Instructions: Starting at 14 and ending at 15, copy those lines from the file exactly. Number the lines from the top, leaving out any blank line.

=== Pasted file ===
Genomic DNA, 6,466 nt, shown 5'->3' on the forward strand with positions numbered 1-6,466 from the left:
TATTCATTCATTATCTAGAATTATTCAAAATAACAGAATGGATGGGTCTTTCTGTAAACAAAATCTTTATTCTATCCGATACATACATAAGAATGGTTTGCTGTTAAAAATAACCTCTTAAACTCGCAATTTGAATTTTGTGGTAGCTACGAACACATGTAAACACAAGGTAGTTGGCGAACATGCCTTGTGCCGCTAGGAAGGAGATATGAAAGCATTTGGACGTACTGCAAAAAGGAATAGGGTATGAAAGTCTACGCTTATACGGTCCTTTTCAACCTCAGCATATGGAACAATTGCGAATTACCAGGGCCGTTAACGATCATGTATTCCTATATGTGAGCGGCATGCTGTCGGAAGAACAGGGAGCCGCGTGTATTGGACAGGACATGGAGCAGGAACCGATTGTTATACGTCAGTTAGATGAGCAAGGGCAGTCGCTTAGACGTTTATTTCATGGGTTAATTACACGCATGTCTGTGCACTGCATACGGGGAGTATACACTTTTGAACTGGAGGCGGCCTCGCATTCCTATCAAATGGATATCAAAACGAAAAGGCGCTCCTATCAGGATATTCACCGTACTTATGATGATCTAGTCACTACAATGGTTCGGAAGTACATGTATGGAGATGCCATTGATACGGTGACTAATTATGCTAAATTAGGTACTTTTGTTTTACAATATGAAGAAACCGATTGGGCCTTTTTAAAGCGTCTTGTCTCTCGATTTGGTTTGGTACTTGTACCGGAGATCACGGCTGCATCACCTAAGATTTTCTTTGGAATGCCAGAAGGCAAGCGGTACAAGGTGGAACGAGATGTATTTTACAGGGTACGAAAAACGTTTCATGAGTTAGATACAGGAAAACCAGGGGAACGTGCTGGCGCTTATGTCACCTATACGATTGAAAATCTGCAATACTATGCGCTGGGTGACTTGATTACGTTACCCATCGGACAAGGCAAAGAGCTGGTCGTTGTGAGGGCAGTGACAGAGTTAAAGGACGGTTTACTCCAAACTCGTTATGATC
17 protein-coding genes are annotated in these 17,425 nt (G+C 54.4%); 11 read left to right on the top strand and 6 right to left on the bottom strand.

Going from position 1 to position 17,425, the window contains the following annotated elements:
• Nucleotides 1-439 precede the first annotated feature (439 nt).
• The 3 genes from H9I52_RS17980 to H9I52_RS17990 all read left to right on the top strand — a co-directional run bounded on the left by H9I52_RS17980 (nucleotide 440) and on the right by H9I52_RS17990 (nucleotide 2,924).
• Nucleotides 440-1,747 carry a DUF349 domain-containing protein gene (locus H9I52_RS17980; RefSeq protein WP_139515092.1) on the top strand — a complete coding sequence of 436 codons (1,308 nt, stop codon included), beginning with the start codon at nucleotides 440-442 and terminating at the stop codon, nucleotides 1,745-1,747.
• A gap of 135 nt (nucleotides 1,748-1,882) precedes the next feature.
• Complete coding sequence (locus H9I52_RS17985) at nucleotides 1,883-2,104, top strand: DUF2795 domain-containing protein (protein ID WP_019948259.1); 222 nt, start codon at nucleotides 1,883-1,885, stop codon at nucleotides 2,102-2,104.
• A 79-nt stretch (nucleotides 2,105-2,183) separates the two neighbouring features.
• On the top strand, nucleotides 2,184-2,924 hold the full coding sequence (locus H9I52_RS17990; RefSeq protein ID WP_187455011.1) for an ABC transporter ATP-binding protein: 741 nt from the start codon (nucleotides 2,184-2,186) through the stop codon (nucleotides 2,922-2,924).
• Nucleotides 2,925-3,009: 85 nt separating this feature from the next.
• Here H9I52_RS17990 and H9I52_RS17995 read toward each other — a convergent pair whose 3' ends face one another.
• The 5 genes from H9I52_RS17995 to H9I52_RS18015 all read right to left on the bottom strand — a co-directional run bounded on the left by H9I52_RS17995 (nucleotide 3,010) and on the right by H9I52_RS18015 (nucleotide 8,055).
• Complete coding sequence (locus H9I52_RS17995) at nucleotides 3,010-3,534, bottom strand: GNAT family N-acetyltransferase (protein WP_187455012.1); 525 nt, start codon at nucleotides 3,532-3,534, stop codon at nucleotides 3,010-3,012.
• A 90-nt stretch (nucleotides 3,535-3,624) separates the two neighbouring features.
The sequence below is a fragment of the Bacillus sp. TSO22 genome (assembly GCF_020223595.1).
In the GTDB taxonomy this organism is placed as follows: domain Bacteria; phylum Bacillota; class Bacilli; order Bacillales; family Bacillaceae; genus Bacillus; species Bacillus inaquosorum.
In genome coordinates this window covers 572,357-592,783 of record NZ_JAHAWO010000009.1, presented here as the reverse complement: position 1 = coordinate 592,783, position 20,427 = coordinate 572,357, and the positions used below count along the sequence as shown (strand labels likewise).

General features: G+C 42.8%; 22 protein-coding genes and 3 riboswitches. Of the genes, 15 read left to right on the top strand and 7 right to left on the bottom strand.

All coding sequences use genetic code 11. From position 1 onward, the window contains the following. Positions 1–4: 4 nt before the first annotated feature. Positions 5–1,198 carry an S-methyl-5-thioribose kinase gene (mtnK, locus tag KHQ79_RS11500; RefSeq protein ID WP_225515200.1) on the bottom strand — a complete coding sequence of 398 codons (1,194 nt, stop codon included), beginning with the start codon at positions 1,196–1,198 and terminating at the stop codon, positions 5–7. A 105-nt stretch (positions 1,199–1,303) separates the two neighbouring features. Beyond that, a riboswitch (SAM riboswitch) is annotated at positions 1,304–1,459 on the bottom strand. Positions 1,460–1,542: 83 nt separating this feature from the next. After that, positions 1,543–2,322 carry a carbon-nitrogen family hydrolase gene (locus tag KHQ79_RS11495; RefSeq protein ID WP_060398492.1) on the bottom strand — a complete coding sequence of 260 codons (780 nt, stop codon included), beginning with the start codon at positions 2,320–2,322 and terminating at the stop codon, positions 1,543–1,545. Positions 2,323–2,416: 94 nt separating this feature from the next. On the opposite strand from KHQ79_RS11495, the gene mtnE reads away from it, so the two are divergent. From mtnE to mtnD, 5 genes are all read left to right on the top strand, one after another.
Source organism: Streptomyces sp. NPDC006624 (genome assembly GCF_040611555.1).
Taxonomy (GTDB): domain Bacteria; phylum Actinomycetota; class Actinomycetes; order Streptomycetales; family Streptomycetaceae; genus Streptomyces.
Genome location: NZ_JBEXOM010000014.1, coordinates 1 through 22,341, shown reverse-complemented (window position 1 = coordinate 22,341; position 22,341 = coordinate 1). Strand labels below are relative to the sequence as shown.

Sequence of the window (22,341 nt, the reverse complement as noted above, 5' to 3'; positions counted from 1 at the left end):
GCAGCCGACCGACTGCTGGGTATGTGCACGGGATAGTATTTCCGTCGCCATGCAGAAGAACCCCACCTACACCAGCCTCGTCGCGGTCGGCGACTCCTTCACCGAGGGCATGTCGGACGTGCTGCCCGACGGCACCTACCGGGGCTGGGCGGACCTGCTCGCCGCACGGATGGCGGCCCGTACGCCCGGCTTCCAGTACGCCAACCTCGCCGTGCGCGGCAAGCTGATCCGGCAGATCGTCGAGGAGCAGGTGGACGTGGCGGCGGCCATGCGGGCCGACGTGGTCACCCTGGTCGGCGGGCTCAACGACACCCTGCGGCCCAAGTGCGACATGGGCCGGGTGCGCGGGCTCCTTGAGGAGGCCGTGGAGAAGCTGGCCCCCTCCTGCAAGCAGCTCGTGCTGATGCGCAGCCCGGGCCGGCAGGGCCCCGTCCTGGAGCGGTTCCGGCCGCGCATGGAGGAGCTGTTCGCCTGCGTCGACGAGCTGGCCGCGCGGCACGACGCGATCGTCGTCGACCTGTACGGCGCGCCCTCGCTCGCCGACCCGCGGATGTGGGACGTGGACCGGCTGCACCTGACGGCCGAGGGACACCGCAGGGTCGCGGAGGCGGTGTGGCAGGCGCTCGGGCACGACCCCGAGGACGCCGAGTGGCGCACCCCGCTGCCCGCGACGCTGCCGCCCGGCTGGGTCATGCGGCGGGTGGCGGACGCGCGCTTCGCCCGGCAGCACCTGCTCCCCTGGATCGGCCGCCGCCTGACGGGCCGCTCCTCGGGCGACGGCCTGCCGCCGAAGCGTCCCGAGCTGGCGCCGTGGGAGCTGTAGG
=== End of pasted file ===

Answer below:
• The 5 genes from H9I52_RS17995 to H9I52_RS18015 all read right to left on the bottom strand — a co-directional run bounded on the left by H9I52_RS17995 (nucleotide 3,010) and on the right by H9I52_RS18015 (nucleotide 8,055).
• Complete coding sequence (locus H9I52_RS17995) at nucleotides 3,010-3,534, bottom strand: GNAT family N-acetyltransferase (protein WP_187455012.1); 525 nt, start codon at nucleotides 3,532-3,534, stop codon at nucleotides 3,010-3,012.